"More or less."
Throttle gave his head a shake, though it didn't help clear it much. "A word of advice," said Modo, sounding as tired as Throttle felt, "don't move the tail."
Throttle's tail was so numb he had almost forgotten about it. Despite the warning, he automatically tried to lift it. He felt a tug; it was pinned to the floor - by something with sharp points, from the feel of it. Nice.
He breathed a sigh, making the fur on his chest ripple. "Any ideas?"
"I'm workin' on it," Modo said with a yawn.
Throttle sighed again - and stopped with a frown. He'd felt the touch of his own breath on more than just his chest. Frowning harder, he wiggled in his shackles for a moment and came to the unpleasant conclusion that air was touching places it shouldn't be.
"Stupid question time; am I standing here naked?"
"Yup. So am I. Don't look, please."
"Wouldn't even if I could. Which I..."
A light suddenly dawned. Throttle wiggled his nose a moment, then let out another sigh. "Well, that explains it," he said dryly, referring to the absence of the familiar weight on his face. "Fill me in; where are we?"
"Dunno," said Mod quietly. "It's hard to see in here, wherever it is; the light is really weird. It's not bright, but it's makin' me squint. Everything looks foggy, like the place is filled with smoke, but it's not."
Throttle tried to think of who - or what - had both a place like this and a bone to pick with them, but he was drawing a blank. Not that his mind was working all that well at the moment.
"Not a whole heck of a lot. Looks like some tables. Some odd tubes in the walls. There are some wires, some glass container, some computer hardware..."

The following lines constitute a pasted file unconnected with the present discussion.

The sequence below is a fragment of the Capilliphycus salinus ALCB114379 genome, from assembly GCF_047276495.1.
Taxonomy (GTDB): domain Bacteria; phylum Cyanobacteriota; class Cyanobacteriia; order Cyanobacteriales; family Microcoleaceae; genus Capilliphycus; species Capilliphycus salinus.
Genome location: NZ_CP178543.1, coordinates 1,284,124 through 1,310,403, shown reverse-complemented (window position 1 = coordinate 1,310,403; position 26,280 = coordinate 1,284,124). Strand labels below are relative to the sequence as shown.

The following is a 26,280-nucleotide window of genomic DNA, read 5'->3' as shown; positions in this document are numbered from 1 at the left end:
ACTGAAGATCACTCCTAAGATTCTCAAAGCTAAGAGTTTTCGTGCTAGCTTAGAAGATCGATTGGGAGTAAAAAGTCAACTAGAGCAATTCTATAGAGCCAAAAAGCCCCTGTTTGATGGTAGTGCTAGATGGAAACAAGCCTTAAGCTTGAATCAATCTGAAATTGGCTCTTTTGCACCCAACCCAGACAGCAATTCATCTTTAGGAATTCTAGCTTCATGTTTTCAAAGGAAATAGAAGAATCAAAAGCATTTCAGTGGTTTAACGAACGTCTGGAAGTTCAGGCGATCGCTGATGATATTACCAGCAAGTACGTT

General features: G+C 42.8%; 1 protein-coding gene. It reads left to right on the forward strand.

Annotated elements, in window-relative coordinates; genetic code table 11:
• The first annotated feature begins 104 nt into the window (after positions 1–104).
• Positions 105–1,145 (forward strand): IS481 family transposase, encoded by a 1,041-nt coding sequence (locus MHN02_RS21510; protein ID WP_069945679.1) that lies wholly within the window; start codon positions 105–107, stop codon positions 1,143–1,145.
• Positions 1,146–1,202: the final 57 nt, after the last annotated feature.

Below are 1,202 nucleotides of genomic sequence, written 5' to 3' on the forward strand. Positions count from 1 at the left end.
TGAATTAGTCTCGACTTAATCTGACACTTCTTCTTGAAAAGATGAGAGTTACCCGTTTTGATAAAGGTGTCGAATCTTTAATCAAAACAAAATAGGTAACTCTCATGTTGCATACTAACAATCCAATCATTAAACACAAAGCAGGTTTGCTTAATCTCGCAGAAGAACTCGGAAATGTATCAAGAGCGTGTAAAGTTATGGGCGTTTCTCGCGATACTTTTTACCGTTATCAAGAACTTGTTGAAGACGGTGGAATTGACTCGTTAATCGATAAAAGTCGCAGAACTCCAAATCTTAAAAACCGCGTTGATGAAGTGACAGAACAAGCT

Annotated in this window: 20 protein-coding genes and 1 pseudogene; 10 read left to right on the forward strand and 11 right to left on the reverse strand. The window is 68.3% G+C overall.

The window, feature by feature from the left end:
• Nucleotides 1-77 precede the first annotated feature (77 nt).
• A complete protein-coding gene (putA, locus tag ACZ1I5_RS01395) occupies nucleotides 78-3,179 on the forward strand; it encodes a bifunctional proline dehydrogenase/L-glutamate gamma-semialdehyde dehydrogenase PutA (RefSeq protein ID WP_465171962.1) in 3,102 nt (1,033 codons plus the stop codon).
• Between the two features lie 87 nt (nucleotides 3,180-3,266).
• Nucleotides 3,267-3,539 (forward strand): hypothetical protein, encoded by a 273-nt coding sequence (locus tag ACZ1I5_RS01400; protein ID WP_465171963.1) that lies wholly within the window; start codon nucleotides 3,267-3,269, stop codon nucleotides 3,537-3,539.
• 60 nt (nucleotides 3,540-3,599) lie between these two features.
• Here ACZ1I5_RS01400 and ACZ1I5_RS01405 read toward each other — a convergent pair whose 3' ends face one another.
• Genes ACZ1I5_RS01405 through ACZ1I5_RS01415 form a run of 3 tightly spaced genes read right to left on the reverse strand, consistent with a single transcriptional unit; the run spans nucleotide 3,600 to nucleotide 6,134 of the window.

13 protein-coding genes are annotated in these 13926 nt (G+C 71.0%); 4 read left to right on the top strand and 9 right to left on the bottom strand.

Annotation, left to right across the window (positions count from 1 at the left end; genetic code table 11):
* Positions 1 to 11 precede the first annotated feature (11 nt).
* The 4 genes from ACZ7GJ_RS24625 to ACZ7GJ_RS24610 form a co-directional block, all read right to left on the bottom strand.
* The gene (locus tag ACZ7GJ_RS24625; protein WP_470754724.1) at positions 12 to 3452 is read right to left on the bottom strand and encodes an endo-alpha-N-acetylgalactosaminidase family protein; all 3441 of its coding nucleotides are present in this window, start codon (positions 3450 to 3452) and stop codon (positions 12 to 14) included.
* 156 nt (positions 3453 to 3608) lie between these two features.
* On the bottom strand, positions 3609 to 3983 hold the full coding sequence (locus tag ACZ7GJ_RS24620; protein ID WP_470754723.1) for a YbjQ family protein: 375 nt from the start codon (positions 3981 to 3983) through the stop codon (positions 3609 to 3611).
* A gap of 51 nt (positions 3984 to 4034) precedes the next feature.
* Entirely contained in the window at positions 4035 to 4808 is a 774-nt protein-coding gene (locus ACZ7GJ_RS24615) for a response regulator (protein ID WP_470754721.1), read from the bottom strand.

"Sort of like a...lab?"
"Yeah, pretty much like that."
"Swell. Where's Vinnie?"
"Right next to you. He's still out, though."
"Any sign of our weapons? Or bikes?"
There was something else Throttle knew he should ask - something important - but he couldn't remember what. Before he could wrack his addled brain, he heard a swish in the distance - a high-tech door sliding open, from the sound of it. Quiet footsteps approached.
"Anyone we know?" Throttle asked quietly.
There was a pause before Modo answered. "No. He's stickin' to the shadows so it's hard to tell, but he doesn't look like anyone - or anything - we've come across before."
Not too reassuring, that. "Can you elaborate?"
Another pause. "He's tall."
From somewhere in front of him, Throttle heard a shuffling sound, followed by something...else. He wasn't sure whether to call it a trilling or a purring or what. It was creepy.
"Don't be frightened," said a voice - an extremely strange, disturbing voice. It was high-pitched but had an underlying guttural sound, as if normal speech was far from the sound it ordinarily used to communicate. Who or whatever it was, Throttle was sure of one thing; it wasn't from Earth, or Mars, or any other planet in this particular galaxy.
And it had them tied up in a lab-like environment. Definitely not reassuring.
"I mean you no harm and I have done no harm," the voice went on. Throttle felt an unpleasant chill as it took a trilling breath before continuing. "We are a gentle race on a most noble mission."
Vinnie suddenly groaned loudly. "A noble mission that includes chainin' us up?" Modo asked dryly.
"Most subjects are not very...receptive to the experiment."